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WHAT WORKS IN EDUCATION The George Lucas Educational Foundation

The popularity of video games is not the enemy of education, but rather a model for best teaching strategies. Games insert players at their achievable challenge level and reward player effort and practice with acknowledgement of incremental goal progress, not just final product. The fuel for this process is the pleasure experience related to the release of dopamine.

Dopamine Motivation

The human brain, much like that of most mammals, has hardwired physiological responses that had survival value at some point in evolutionary progression. The dopamine-reward system is fueled by the brain's recognition of making a successful prediction, choice, or behavioral response.

Dopamine is a neurotransmitter that, when released in higher than usual amounts, goes beyond the synapse and flows to other regions of the brain producing a powerful pleasure response. This is a deep satisfaction, such as quenching a long thirst. After making a prediction, choice, or action, and receiving feedback that it was correct, the reward from the release of dopamine prompts the brain seek future opportunities to repeat the action. For animal survival, this promotes life or species-sustaining choices and behaviors, such as following a new scent that leads to a mate or a meal and remembering that scent the next time it is present.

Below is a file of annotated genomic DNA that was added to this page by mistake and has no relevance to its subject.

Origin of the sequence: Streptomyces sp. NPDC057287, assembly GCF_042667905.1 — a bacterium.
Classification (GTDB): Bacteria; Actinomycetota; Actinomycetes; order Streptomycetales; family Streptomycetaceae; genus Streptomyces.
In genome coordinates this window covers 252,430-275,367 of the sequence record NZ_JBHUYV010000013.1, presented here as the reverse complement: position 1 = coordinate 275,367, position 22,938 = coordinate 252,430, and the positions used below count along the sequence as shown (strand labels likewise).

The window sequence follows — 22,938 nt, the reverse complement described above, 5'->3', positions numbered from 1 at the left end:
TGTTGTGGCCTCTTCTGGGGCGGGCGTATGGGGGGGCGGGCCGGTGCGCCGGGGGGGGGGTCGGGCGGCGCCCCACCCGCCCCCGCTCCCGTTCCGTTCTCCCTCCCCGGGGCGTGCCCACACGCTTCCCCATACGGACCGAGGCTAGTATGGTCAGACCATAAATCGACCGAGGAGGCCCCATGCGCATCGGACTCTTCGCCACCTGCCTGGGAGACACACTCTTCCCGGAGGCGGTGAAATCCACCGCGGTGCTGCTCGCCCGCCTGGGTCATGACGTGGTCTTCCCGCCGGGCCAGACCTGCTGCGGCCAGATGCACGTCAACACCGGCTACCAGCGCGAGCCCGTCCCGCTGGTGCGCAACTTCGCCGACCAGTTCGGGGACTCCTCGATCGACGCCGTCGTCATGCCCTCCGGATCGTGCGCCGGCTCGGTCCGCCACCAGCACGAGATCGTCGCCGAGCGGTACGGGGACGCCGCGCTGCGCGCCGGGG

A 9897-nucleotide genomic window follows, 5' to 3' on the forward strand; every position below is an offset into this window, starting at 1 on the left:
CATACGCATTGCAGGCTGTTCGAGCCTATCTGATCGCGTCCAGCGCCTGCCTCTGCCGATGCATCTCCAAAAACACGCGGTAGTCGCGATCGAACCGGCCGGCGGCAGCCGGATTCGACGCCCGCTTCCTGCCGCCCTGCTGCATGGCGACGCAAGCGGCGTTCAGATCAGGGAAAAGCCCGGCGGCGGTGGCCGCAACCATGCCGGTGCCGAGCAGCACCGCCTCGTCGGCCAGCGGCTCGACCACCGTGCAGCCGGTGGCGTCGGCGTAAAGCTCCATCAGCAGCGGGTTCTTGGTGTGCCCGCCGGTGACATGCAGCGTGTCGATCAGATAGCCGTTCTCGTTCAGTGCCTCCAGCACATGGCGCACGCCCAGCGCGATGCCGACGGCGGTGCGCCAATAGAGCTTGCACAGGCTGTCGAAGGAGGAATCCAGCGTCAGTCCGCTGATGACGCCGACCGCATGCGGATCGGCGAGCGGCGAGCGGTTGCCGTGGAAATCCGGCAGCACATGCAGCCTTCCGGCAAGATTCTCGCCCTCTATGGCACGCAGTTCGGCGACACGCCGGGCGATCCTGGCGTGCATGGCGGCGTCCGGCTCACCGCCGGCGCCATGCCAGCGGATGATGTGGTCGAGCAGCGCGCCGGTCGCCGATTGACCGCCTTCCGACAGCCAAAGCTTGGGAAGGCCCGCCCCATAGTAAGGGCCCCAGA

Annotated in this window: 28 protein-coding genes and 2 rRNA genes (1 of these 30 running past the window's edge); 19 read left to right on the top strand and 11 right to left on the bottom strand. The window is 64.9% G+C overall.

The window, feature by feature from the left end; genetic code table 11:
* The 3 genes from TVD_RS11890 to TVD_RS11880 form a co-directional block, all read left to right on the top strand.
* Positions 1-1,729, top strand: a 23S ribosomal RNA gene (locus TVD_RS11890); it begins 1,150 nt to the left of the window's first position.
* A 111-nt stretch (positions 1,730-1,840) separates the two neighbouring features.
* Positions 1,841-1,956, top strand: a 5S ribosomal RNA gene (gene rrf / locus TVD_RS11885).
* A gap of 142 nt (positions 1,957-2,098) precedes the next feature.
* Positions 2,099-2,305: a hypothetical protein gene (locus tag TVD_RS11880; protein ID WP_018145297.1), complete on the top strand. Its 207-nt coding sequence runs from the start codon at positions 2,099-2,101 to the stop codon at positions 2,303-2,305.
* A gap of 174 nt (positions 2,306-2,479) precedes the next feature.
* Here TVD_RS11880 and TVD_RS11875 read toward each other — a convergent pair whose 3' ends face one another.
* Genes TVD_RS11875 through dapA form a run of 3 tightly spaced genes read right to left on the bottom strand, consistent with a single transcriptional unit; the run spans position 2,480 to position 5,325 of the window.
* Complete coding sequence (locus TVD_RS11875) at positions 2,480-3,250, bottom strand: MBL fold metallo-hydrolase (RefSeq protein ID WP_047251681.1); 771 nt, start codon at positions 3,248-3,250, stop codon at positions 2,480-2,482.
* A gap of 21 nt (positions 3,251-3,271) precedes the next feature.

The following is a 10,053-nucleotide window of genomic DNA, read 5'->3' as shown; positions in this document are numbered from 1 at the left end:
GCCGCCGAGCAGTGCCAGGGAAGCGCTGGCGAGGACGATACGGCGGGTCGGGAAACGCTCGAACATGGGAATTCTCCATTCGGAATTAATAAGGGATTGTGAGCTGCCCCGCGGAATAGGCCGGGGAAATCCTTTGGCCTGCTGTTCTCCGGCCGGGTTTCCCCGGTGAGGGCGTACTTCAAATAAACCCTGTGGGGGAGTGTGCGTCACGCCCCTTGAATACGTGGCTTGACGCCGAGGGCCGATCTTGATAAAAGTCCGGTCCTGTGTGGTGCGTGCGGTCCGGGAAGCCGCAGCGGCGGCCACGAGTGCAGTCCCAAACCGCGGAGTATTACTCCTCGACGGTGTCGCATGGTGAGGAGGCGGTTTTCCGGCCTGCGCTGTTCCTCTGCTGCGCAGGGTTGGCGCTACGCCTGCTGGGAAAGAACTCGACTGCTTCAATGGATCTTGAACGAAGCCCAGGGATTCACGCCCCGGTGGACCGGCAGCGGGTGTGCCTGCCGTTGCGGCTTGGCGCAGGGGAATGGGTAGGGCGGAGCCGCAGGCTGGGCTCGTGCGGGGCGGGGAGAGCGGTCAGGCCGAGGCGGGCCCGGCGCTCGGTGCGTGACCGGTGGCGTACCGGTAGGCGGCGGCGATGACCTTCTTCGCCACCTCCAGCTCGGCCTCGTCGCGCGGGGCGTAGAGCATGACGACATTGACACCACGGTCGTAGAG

No Pain, No Gain

The survival benefit of the dopamine-reward system is building skills and adaptive responses. The system is only activated and available to promote, sustain, or repeat some mental or physical effort when the outcome is not assured. If there is no risk, there is no reward. If there is no challenge, such as adding single digit numbers by a student who has achieved mastery in adding double-digit numbers, there is activation of the dopamine-reward network.

In humans, the dopamine reward response that promotes pleasure and motivation also requires that they are aware that they solved a problem, figured out a puzzle, correctly answered a challenging question, or achieved the sequence of movements needed to play a song on the piano or swing a baseball bat to hit a home run. This is why students need to use what they learn in authentic ways that allow them to recognize their progress as clearly as they see it when playing video games.

Awareness of Incremental Goal Progress

In a sequential, multilevel video game, feedback of progress is often ongoing, such as accumulating points, visual tokens, or celebratory sound effects, but the real jolt of dopamine reward is in response to the player achieving the challenge, solution, sequence, etc. needed to progress to the next and more challenging level of the game. When the brain receives that feedback that this progress has been made, it reinforces the networks used to succeed. Through a feedback system, that neuronal circuit becomes stronger and more durable. In other words, memory of the mental or physical response used to achieve the dopamine reward is reinforced.

It may seem counter intuitive to think that children would consider harder work a reward for doing well on a homework problem, test, or physical skill to which they devoted considerable physical or mental energy. Yet, that is just what the video playing brain seeks after experiencing the pleasure of reaching a higher level in the game. A computer game doesn't hand out cash, toys, or even hugs. The motivation to persevere is the brain seeking another surge of dopamine -- the fuel of intrinsic reinforcement.